It has asked President Joe Biden to criminalize parent opposition to Critical Race Theory and COVID mandates, a burgeoning grassroots movement that has caught radicals by surprise.
The move to suppress First Amendment rights came from the National School Boards Association (NSBA), which organizes school board members. It wants the Biden administration to use “extraordinary measures” initially created to deal with foreign threats to now intimidate parents and “preserve public school infrastructure,” according to the group’s recent letter to the White House.
The group wants the Biden administration to invoke the PATRIOT Act and create a posse that includes the Federal Bureau of Investigation, U.S. Department of Homeland Security, U.S. Secret Service, and National Threat Assessment Center to protect them against parents—the very people school boards are responsible for representing in their local communities.
And the Biden Justice Department has quickly responded to the NSBA’s request to criminalize political opposition and strong-arm Americans. U.S. Attorney Gen. Merrick Garland will meet with federal, state and local officials to “discuss strategies for addressing this disturbing trend.”
Parents have a lot to say, however, and they should not be harassed.
Over the last year, parents have been attending school board meetings in large numbers to object to prolonged closures, as well as educators’ use of Critical Race Theory to promote racial prejudice. To most Americans, even those who may disagree with them, they are family, friends and neighbors advocating on behalf of their children. To the NSBA, they’re “current threats.”
If anything, it is parents who sometimes must fear vindictive reprisals or censorship by school board members. In Loudoun County, Virginia, this year, members of the school board formed a Facebook group to investigate and dox parents who dared speak against CRT. Reports from Indiana, Minnesota, Virginia,and Wisconsin to name only a few, find that board members are no longer including time on meeting agendas for or are otherwise suspending public comment.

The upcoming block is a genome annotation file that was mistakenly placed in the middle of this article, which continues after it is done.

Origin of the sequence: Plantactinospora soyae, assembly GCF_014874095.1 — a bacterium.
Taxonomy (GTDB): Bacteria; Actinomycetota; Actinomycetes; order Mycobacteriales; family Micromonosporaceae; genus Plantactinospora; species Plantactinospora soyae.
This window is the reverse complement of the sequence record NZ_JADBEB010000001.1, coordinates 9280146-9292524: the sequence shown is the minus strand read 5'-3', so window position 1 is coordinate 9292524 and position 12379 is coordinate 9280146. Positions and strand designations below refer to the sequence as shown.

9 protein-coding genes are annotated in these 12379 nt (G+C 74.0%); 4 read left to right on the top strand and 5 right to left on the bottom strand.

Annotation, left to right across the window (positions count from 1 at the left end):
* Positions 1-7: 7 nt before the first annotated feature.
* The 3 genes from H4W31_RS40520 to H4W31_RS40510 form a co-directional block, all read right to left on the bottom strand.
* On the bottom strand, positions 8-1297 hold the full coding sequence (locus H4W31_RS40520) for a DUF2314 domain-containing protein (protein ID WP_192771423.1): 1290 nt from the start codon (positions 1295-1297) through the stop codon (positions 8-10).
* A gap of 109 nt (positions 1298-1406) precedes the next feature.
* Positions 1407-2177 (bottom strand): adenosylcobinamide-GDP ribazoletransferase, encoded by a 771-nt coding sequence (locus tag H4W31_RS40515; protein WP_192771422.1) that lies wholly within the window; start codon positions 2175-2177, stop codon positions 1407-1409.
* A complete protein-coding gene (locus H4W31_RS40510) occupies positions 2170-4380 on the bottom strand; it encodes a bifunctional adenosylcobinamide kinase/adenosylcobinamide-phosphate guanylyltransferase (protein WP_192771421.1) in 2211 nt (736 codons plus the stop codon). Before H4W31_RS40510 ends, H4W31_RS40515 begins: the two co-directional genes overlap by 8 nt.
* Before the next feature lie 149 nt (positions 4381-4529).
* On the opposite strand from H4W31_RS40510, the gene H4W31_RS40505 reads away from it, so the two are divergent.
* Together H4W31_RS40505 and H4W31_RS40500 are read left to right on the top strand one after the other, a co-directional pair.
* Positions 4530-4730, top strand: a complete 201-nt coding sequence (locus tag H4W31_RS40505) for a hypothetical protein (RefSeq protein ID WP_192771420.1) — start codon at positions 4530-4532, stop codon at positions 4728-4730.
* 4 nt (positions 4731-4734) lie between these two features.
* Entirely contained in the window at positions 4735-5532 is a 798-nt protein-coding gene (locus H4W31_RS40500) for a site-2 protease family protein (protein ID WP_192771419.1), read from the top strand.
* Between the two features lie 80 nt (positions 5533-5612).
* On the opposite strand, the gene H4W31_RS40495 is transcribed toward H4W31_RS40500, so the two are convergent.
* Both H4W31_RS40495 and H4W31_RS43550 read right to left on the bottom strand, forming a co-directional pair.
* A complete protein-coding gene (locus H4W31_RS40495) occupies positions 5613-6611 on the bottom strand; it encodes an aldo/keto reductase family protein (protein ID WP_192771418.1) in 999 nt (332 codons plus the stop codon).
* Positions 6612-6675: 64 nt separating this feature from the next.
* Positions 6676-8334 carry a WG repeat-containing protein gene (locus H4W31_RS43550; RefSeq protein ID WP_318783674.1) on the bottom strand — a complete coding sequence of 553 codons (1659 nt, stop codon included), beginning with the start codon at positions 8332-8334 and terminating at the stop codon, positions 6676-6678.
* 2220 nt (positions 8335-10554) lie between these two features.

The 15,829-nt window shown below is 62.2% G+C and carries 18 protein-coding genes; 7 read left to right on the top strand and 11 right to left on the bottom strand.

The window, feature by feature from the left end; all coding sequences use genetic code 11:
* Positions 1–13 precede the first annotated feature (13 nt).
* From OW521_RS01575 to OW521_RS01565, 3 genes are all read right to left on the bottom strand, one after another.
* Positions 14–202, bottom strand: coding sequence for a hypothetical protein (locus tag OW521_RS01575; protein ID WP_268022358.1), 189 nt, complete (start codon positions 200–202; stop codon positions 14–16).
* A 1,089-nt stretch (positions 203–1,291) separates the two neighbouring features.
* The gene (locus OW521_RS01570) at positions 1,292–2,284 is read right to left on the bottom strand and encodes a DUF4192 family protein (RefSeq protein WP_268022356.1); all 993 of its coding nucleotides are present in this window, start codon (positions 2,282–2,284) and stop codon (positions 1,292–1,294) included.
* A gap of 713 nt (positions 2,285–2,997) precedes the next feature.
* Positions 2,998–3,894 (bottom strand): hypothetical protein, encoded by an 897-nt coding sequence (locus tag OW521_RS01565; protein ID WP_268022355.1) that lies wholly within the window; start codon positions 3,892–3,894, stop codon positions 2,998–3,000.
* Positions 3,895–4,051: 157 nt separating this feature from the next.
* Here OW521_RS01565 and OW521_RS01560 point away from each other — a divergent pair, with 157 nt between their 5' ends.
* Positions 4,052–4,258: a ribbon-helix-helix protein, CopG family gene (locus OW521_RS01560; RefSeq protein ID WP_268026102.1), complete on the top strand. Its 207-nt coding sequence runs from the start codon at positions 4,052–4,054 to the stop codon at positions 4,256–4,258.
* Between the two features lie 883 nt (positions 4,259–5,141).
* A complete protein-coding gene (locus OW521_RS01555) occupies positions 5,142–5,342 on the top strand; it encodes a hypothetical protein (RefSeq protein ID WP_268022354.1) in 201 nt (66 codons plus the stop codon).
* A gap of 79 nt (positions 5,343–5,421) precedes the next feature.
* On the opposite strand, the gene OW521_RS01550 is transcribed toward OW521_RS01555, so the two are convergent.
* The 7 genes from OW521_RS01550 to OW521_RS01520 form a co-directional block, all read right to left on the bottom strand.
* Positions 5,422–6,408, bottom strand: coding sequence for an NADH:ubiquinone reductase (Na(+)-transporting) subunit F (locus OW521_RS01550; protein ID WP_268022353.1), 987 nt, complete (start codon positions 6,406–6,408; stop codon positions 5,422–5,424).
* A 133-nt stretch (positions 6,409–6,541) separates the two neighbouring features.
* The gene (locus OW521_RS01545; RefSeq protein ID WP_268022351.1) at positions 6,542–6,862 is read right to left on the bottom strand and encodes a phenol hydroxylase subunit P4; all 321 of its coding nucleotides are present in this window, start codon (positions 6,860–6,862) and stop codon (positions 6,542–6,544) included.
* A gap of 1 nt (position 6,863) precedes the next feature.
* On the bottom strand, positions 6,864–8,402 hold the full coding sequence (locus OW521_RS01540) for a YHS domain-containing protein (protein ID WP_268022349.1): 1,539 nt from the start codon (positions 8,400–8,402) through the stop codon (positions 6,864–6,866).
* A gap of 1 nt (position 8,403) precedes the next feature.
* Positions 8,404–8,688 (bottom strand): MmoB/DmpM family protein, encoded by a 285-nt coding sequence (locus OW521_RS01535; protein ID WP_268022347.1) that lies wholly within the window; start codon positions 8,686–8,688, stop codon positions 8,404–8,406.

Both school board members and meeting attendees are responsible for keeping the meetings civil. NSBA’s accusations that parents are a problem shows utter contempt for parents pouring into school board meetings to have their voices heard.
Censoring parents is sure to end badly. For parents to care about school children in their communities is a healthy, all-American development. Voter turnout for school board elections has been modest for years, hovering around 10 percent. The new interest should be celebrated, not criminalized.
Parents want to know what is being taught to their students—as they should. School boards have the responsibility for directing important district operations, including curricular choices and other district operational policies. Yet board members have grown accustomed to “sleepy and ill-attended public meetings,” according to USA Today, and are “reeling” to find parents upset at COVID-related policies and educators’ application of critical race theory’s racially prejudicial ideas in K-12 classrooms.
According to national polling, 70 percent of a nationally representative sample of parents say they do not want schools to teach children that their skin color is the most important thing about them.
State lawmakers around the U.S. agree and are considering proposals that say no public official can compel a teacher or student to believe or profess an idea that violates the Civil Rights Act of 1964.
School officials, on the other hand, are using discriminatory activities in schools based on critical race theory. This includes schools in Portland, Oregon, where videos of a public school critical race theory working group are available on YouTube.com; Evanston, Illinois, where a teacher is suing the district over mandatory racial affinity groups; and Hayward Unified School District in California, where school officials posted a note on the district website saying they would teach CRT.
NSBA promotes CRT and has urged the Biden administration to reinstate racially discriminatory workforce development programs that President Donald Trump’s administration abolished last fall. Given the public’s rejection of CRT and state lawmakers’ efforts to prohibit racial discrimination, its positions do not reflect the interests of families or policymakers.
Parents are not to be trifled with. According to Axios, more than twice as many board recall elections or campaigns were held or initiated between January and July 2021 than during all of last year.
NSBA should not be worried about parents attending meetings—they should be worried about voters headed to the ballot box.
Mike Gonzalez is a senior fellow in The Heritage Foundation’s Allison Center for Foreign Policy and the Angeles T. Arredondo E Pluribus Unum fellow. His most recent book is “The Plot to Change America: How Identity Politics is Dividing the Land of the Free” (Encounter Books, July 28, 2020).